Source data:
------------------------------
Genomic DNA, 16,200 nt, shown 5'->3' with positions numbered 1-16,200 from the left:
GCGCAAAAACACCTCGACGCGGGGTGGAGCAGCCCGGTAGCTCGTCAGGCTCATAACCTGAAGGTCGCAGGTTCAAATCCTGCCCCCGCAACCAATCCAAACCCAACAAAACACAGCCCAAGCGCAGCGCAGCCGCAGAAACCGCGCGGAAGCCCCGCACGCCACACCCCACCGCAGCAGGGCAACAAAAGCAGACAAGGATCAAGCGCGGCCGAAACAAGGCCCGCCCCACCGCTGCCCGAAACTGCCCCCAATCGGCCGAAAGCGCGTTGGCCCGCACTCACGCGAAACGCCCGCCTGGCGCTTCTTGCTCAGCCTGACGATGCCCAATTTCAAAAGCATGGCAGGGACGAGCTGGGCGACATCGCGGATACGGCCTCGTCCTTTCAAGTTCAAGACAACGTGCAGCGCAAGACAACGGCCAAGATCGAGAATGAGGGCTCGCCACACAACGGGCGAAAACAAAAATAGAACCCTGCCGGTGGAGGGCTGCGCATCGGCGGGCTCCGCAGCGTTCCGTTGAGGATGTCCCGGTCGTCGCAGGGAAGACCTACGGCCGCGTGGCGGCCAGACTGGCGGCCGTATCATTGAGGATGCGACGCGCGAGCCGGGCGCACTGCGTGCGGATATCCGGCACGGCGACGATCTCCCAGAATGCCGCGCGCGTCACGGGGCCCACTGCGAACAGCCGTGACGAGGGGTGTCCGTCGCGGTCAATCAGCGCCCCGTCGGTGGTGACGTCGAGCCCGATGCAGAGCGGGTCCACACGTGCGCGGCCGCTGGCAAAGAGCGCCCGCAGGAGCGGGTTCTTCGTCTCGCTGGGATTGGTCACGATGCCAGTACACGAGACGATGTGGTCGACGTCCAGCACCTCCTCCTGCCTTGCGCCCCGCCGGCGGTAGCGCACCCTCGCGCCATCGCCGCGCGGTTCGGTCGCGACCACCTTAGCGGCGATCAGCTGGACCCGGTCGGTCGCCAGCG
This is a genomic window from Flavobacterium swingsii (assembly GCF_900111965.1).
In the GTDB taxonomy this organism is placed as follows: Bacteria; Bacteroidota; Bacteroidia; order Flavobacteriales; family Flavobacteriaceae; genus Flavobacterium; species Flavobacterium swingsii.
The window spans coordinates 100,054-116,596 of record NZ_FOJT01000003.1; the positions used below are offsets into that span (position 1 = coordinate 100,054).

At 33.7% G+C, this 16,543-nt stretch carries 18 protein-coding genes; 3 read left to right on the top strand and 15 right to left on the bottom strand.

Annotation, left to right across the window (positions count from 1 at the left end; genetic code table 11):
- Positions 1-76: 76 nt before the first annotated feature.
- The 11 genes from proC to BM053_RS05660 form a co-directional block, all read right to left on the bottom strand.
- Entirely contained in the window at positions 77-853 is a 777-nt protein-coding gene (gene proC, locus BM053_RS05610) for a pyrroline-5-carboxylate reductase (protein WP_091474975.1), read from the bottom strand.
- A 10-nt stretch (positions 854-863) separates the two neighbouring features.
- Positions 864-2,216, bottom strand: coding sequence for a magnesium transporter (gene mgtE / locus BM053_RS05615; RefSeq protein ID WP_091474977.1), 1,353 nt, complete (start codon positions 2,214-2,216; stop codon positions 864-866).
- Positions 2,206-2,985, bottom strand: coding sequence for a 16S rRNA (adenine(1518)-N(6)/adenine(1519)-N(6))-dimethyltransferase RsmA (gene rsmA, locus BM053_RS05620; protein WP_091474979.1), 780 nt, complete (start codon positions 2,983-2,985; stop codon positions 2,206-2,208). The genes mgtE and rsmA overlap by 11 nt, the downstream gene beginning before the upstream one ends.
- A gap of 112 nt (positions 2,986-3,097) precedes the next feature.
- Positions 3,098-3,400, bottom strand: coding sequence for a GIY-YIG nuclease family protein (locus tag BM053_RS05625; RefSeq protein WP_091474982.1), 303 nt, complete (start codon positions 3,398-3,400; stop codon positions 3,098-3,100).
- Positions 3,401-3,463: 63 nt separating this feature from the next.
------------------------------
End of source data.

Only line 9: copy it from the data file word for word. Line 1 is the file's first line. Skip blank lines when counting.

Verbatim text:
- The 11 genes from proC to BM053_RS05660 form a co-directional block, all read right to left on the bottom strand.